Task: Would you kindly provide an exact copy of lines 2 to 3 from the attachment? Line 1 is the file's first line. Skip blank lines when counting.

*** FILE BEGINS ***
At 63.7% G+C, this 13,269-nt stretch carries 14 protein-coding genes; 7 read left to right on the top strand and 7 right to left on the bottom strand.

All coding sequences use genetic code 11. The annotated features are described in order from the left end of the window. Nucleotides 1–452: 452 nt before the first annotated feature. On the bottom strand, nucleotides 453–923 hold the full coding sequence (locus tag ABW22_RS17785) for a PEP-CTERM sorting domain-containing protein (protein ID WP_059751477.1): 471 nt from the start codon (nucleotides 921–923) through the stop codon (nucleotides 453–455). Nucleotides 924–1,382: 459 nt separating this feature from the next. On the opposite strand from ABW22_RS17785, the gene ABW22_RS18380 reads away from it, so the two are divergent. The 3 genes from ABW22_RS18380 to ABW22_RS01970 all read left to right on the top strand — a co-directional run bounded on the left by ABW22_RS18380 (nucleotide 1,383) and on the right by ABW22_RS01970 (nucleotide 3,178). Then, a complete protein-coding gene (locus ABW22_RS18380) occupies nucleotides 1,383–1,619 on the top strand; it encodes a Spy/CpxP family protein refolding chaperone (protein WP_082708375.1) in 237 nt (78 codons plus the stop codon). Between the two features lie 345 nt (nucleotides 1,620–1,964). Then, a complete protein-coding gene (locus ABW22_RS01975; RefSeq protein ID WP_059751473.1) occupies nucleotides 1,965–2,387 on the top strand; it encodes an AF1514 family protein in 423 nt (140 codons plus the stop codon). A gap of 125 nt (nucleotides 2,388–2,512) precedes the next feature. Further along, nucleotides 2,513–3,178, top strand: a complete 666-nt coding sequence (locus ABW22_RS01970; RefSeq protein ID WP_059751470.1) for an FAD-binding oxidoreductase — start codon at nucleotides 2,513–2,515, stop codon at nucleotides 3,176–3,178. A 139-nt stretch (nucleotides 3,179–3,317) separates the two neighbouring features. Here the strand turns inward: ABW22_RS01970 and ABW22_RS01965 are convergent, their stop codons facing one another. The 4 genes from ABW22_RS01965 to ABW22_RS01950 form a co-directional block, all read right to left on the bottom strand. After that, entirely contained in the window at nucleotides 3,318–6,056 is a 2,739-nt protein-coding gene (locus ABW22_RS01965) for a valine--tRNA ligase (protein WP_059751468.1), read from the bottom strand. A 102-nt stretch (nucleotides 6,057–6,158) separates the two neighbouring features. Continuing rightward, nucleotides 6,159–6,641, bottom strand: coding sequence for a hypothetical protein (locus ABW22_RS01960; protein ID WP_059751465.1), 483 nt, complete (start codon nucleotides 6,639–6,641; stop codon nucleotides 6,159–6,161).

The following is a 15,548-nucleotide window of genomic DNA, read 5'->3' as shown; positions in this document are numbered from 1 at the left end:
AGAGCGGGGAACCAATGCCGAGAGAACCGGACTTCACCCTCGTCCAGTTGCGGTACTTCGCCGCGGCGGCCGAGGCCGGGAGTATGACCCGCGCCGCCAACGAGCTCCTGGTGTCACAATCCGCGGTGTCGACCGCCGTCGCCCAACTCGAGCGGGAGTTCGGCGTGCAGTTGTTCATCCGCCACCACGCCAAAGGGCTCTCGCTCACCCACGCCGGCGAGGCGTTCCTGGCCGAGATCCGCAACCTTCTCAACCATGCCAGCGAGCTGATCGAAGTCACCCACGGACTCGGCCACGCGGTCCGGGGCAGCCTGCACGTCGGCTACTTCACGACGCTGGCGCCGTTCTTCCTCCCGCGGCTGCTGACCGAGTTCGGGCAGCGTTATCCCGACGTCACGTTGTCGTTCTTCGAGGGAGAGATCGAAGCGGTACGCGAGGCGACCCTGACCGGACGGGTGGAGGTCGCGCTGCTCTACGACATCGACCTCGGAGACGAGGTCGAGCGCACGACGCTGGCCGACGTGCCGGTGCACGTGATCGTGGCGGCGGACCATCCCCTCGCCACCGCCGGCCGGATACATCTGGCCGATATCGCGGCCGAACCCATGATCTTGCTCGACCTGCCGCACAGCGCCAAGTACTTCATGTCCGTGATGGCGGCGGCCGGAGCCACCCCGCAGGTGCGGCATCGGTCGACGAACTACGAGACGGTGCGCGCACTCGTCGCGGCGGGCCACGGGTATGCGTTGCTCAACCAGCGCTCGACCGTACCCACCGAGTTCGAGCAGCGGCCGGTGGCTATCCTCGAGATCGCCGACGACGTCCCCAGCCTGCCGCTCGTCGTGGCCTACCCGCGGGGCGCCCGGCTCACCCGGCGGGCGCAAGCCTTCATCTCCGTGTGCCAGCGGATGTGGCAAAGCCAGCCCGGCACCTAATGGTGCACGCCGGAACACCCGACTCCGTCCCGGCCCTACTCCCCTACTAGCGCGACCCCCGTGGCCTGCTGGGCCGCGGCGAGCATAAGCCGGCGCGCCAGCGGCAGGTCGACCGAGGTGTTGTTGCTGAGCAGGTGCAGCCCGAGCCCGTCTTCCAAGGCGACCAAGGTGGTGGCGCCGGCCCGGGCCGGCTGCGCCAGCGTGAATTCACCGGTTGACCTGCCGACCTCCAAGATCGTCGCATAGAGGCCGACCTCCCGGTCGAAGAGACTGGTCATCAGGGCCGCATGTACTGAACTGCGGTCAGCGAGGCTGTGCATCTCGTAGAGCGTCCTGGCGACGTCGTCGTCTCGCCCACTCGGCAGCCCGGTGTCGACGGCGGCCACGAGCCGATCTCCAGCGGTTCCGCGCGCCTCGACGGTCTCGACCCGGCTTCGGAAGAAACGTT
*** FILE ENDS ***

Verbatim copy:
All coding sequences use genetic code 11. The annotated features are described in order from the left end of the window. Nucleotides 1–452: 452 nt before the first annotated feature. On the bottom strand, nucleotides 453–923 hold the full coding sequence (locus tag ABW22_RS17785) for a PEP-CTERM sorting domain-containing protein (protein ID WP_059751477.1): 471 nt from the start codon (nucleotides 921–923) through the stop codon (nucleotides 453–455). Nucleotides 924–1,382: 459 nt separating this feature from the next. On the opposite strand from ABW22_RS17785, the gene ABW22_RS18380 reads away from it, so the two are divergent. The 3 genes from ABW22_RS18380 to ABW22_RS01970 all read left to right on the top strand — a co-directional run bounded on the left by ABW22_RS18380 (nucleotide 1,383) and on the right by ABW22_RS01970 (nucleotide 3,178). Then, a complete protein-coding gene (locus ABW22_RS18380) occupies nucleotides 1,383–1,619 on the top strand; it encodes a Spy/CpxP family protein refolding chaperone (protein WP_082708375.1) in 237 nt (78 codons plus the stop codon). Between the two features lie 345 nt (nucleotides 1,620–1,964). Then, a complete protein-coding gene (locus ABW22_RS01975; RefSeq protein ID WP_059751473.1) occupies nucleotides 1,965–2,387 on the top strand; it encodes an AF1514 family protein in 423 nt (140 codons plus the stop codon). A gap of 125 nt (nucleotides 2,388–2,512) precedes the next feature. Further along, nucleotides 2,513–3,178, top strand: a complete 666-nt coding sequence (locus ABW22_RS01970; RefSeq protein ID WP_059751470.1) for an FAD-binding oxidoreductase — start codon at nucleotides 2,513–2,515, stop codon at nucleotides 3,176–3,178. A 139-nt stretch (nucleotides 3,179–3,317) separates the two neighbouring features. Here the strand turns inward: ABW22_RS01970 and ABW22_RS01965 are convergent, their stop codons facing one another. The 4 genes from ABW22_RS01965 to ABW22_RS01950 form a co-directional block, all read right to left on the bottom strand. After that, entirely contained in the window at nucleotides 3,318–6,056 is a 2,739-nt protein-coding gene (locus ABW22_RS01965) for a valine--tRNA ligase (protein WP_059751468.1), read from the bottom strand. A 102-nt stretch (nucleotides 6,057–6,158) separates the two neighbouring features. Continuing rightward, nucleotides 6,159–6,641, bottom strand: coding sequence for a hypothetical protein (locus ABW22_RS01960; protein ID WP_059751465.1), 483 nt, complete (start codon nucleotides 6,639–6,641; stop codon nucleotides 6,159–6,161).

The following is a 15,548-nucleotide window of genomic DNA, read 5'->3' as shown; positions in this document are numbered from 1 at the left end: